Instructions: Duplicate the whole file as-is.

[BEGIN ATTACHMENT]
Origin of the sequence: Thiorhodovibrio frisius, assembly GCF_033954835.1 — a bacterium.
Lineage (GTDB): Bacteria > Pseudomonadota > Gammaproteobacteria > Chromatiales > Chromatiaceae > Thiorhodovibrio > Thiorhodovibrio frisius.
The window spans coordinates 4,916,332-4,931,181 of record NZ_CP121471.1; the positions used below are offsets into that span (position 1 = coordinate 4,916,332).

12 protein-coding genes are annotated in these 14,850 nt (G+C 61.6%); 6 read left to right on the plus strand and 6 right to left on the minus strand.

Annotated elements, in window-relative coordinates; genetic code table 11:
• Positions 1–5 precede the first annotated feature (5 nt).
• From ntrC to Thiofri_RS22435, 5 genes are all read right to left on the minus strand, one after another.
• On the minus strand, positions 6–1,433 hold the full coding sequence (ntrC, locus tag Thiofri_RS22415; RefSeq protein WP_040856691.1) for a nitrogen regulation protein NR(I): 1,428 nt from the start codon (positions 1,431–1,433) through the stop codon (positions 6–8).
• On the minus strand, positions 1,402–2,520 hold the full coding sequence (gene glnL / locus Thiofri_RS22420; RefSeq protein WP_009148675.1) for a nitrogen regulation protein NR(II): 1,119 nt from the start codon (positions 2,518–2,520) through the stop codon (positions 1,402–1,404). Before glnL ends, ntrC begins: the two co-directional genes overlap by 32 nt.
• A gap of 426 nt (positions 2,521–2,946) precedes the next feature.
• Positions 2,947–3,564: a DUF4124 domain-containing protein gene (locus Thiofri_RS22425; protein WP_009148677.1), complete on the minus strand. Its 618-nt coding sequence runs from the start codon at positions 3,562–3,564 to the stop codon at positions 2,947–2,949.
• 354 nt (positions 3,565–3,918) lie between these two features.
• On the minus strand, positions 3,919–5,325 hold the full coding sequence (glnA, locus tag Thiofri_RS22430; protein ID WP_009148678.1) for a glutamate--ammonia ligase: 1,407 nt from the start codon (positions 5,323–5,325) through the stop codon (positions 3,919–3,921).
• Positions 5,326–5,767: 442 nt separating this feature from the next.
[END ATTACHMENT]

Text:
Origin of the sequence: Thiorhodovibrio frisius, assembly GCF_033954835.1 — a bacterium.
Lineage (GTDB): Bacteria > Pseudomonadota > Gammaproteobacteria > Chromatiales > Chromatiaceae > Thiorhodovibrio > Thiorhodovibrio frisius.
The window spans coordinates 4,916,332-4,931,181 of record NZ_CP121471.1; the positions used below are offsets into that span (position 1 = coordinate 4,916,332).

12 protein-coding genes are annotated in these 14,850 nt (G+C 61.6%); 6 read left to right on the plus strand and 6 right to left on the minus strand.

Annotated elements, in window-relative coordinates; genetic code table 11:
• Positions 1–5 precede the first annotated feature (5 nt).
• From ntrC to Thiofri_RS22435, 5 genes are all read right to left on the minus strand, one after another.
• On the minus strand, positions 6–1,433 hold the full coding sequence (ntrC, locus tag Thiofri_RS22415; RefSeq protein WP_040856691.1) for a nitrogen regulation protein NR(I): 1,428 nt from the start codon (positions 1,431–1,433) through the stop codon (positions 6–8).
• On the minus strand, positions 1,402–2,520 hold the full coding sequence (gene glnL / locus Thiofri_RS22420; RefSeq protein WP_009148675.1) for a nitrogen regulation protein NR(II): 1,119 nt from the start codon (positions 2,518–2,520) through the stop codon (positions 1,402–1,404). Before glnL ends, ntrC begins: the two co-directional genes overlap by 32 nt.
• A gap of 426 nt (positions 2,521–2,946) precedes the next feature.
• Positions 2,947–3,564: a DUF4124 domain-containing protein gene (locus Thiofri_RS22425; protein WP_009148677.1), complete on the minus strand. Its 618-nt coding sequence runs from the start codon at positions 3,562–3,564 to the stop codon at positions 2,947–2,949.
• 354 nt (positions 3,565–3,918) lie between these two features.
• On the minus strand, positions 3,919–5,325 hold the full coding sequence (glnA, locus tag Thiofri_RS22430; protein ID WP_009148678.1) for a glutamate--ammonia ligase: 1,407 nt from the start codon (positions 5,323–5,325) through the stop codon (positions 3,919–3,921).
• Positions 5,326–5,767: 442 nt separating this feature from the next.